Resources required for the production of goods and services are closely related to the business cycle. Aggregate demand reduces with the beginning of a downturn resulting in the accumulation of inventories. As a result of this, companies may reduce production. Consequently, they may stop ordering new equipment and replenishing their inventory. During this downturn, companies do not necessarily need to reduce the number of workers; they could alternatively eliminate overtime to reduce costs since the slowing of the economy is temporary.
If the severity of the downturn increases, companies will continue cutting down on costs more aggressively, especially those that are not essential. At this point, the economic downward spiral continues. The decrease in aggregate demand lowers prices of goods and services.
These low prices consequently cause consumers to buy more of the goods and services leading to an increase in aggregate demand. The business cycle then moves into the expansion stage. Here, the economy may experience shortages because the demand is higher than the supply. During this period, the riskiest assets, such as growth stocks, will experience high increases in prices.
The expansion phase is then followed by the peak of the business cycle and subsequently the contraction phase.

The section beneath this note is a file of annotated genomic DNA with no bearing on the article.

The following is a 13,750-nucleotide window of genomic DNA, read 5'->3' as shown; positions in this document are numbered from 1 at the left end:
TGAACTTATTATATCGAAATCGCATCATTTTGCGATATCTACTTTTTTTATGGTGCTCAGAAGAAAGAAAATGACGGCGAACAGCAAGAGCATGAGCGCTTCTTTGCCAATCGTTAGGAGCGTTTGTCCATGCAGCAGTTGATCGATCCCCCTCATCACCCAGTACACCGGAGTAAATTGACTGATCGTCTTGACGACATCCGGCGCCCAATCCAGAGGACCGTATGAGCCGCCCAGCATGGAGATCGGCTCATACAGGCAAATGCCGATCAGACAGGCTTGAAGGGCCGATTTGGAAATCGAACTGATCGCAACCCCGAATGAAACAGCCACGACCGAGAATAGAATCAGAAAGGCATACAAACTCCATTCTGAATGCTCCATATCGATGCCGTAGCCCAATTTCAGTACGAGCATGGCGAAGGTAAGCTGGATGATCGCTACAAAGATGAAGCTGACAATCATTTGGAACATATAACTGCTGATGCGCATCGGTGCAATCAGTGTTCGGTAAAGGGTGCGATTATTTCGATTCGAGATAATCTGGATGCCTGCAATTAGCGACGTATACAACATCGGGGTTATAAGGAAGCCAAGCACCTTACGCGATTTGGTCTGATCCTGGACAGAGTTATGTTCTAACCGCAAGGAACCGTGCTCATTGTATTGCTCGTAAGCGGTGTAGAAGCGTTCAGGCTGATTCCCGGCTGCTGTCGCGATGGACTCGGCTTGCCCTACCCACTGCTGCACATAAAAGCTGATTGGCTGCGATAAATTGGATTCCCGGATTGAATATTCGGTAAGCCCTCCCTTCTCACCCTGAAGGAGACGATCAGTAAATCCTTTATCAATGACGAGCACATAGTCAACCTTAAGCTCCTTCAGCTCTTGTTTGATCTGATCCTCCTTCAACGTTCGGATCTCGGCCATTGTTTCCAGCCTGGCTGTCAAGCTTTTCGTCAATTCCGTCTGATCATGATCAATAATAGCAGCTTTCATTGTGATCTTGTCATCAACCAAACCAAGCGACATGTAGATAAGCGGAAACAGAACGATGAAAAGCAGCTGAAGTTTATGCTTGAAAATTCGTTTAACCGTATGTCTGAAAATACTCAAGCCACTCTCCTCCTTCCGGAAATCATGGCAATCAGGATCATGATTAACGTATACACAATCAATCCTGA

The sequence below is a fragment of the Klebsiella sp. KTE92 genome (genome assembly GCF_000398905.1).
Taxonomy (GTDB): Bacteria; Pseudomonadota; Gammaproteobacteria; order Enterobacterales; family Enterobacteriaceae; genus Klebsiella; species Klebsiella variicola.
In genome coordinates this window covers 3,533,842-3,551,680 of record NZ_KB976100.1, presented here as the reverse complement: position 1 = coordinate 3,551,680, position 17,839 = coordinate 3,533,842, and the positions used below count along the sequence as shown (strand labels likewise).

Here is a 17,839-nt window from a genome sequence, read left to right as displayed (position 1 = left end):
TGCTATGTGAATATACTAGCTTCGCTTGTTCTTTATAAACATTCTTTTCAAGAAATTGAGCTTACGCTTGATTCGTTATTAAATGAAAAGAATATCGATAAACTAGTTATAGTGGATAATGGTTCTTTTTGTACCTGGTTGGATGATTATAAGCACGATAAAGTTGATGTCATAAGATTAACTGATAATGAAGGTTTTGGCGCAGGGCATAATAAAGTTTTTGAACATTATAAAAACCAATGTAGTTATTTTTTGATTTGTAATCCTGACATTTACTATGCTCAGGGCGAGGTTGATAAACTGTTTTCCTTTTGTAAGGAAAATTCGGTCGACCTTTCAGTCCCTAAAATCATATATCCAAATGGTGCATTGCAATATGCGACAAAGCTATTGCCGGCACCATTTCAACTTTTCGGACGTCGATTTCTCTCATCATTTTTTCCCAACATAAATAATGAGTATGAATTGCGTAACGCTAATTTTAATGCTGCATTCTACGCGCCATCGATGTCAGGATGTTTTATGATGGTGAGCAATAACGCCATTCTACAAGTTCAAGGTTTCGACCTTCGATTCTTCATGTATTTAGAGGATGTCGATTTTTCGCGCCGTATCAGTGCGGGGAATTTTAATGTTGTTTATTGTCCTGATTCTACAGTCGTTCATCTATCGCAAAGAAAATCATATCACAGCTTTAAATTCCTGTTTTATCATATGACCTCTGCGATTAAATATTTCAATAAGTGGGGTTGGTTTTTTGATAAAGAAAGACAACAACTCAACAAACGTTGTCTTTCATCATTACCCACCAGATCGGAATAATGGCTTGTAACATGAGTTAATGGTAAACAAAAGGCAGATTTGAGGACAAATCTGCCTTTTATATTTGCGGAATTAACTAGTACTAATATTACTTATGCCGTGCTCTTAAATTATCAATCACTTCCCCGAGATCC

The housing sector is strongly correlated with interest rates. The construction and subsequent purchasing of homes depend on the mortgage rates at which the homebuyers are able to finance their mortgages. Therefore, when the interest rate is low, consumers are encouraged to purchase more real estate.
Apart from interest rates, the housing sector also closely follows the trends of the business cycle, as has been seen in the financial crisis of 2008. When home prices are low as compared to average income, the cost of owning a house reduces and the demand rises.
The External Trade Sector
Imports increase as demand for foreign goods and services increases. Hence, imports are highly dependent on domestic cycles. However, exports also depend on external business cycles. When a country’s economy is booming, its currency strengthens in comparison to other currencies. This appreciation makes exports expensive in comparison. This leads to reduced exports and thus reduced production output. This effect then subsequently depreciates the currency’s power which favors exports.
In general, imports respond to:
A. The domestic industrial policy
B. Domestic GDP growth rate
C. Level of exports
The correct answer is B.
Imports show the domestic needs for imported goods and change with domestic growth. On the other hand, exports most likely depend on external business cycles.
Reading 17 LOS 17b:
Describe how resource use, housing sector activity, and external trade sector activity vary as an economy moves through the business cycle